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Sunday, October 22, 2006

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Southern Signs of Fall

Growing up in the north, with its fleeting summers and epic winters, the first chilly days of autumn always ushered in a certain sense of melancholy, if not outright despair. It took years for my brain to quit associating the turning of the leaves with impending doom, but I am finally acclimated to epic summers (with heat as brutal as the deepest and most abiding snow) and fleeting winters (a bi- or even tri-annual occurance called "Snow-Day", triggering mass hysteria and looting in the supermarkets).

The last couple of years I have notice myself getting excited--exhilarated, even--at the first nip in the air. Autumn has become my favorite season. Mid-October to December is like one long festival here, building momentum with Halloween, peaking with Thanksgiving, sustained through Christmas and finally winding down on New Year's Day. The kick-off is the State Fair, to which I took my two older sons yesterday.

I heart the State Fair. To me, it is a microcosm of America. The lights. The crowds. The excess. The crassness. The sweetness. It's teenage farmboys in wrangler jeans and straw hats. It's a little goth family eating pink cotton candy from a bag. It's a fat black baby sucking on a bottle of coke. It's two Mexican guys in shearling coats lined up at the Old West photo booth. It's rednecks with mullets and white boys with dreadlocks. It's a middle-aged dad holding each of his teenage daughters under his arms as they fly in slow motion over the midway on a bungee cord and the P.A. system blasting Coldplay's "Yellow" and me getting choked up about it. It's the lemonade vendor who wants to charge me three bucks for an empty cup and it's the stranger who gives us a dozen ride tickets on her way out. It's a deep-fried twinkie and a staggering amount of pork.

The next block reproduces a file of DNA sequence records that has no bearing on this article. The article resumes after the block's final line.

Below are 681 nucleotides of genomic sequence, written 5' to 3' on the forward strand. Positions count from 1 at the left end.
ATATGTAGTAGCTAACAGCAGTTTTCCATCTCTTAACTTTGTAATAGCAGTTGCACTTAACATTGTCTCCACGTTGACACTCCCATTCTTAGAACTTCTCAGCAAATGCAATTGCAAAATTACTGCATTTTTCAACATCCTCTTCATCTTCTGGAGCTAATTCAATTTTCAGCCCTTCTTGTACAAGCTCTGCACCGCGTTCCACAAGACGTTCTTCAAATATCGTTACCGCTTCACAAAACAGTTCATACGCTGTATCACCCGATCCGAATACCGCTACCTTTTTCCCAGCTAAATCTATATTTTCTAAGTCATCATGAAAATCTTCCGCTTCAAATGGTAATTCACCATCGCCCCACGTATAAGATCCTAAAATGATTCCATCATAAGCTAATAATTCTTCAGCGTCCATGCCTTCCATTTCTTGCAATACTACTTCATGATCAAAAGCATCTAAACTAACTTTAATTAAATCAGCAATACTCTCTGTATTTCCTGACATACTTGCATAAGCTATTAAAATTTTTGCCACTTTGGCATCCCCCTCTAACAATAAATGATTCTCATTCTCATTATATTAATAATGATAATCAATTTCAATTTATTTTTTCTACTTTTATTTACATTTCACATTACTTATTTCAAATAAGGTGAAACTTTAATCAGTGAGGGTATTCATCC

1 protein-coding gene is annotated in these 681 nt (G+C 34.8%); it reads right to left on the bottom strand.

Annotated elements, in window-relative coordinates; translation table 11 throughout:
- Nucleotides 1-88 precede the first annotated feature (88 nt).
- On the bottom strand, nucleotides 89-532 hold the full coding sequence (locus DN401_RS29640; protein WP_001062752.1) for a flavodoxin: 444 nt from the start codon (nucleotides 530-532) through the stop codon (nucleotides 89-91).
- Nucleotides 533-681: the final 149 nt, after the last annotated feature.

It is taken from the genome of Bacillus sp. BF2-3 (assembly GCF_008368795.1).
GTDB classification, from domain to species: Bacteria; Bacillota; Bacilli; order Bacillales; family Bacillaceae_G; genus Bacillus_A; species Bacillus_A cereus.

As with the full-scale version of this country, I am more of a gawker than a participant. I am too timid to ride anything but the merry-go-round or ferris wheel. I am too carb-conscious to eat the twinkie, too skeptical to shoot the cans. My pleasure is entirely vicarious. I'm strictly in in it for the people-watching. And the people I love to watch best of all are my boys. They were beside themselves the whole time. My five-year-old, coming down the Super Slide, looked like one of those old Life magazine photos of pilots doing Mach-3. His eyes were popping out of his head and his mouth was set in a wrap-around grimace. Oh shit, I thought. Then he hit the bottom, and screamed, "That was WICKED!!" My seven-year-old could not be deflected from the games this year, as in past years. I finally relented and let him pick a floating duck, for which he "won" a cheap plastic sword. He pulled it out of the plastic wrapper like it was Excalibur in the anvil, he was so pleased with it.

I did join them on the Monkey Maze, which had a maze of mirrors to get through. No way were they going in there alone. One thing that characterizes our annual excursions to the fair is the relentless drilling I give the boys on stranger safety. I make them memorize my cell phone number. I quiz them on who to approach for help if they get lost. The first thing we do inside the gates is fill out i.d. bands and I point out all the police officers. It's a wonder they are able to have fun at all after I get through with the briefing.

Anyway, there we were running like hamsters through the Monkey Maze, banging into mirrors, and although there was a stampede of children ahead and behind us, I had each of mine firmly by the hand. My eldest, behind me, seemed to be hanging back a little. "Come on!," I shouted. "Stay together!"

"HEY!" I heard finally. "HEY!" "LADY! You've got the WRONG HAND!"

Poor kid. Now I have to expand my drill to warn my children about people like me.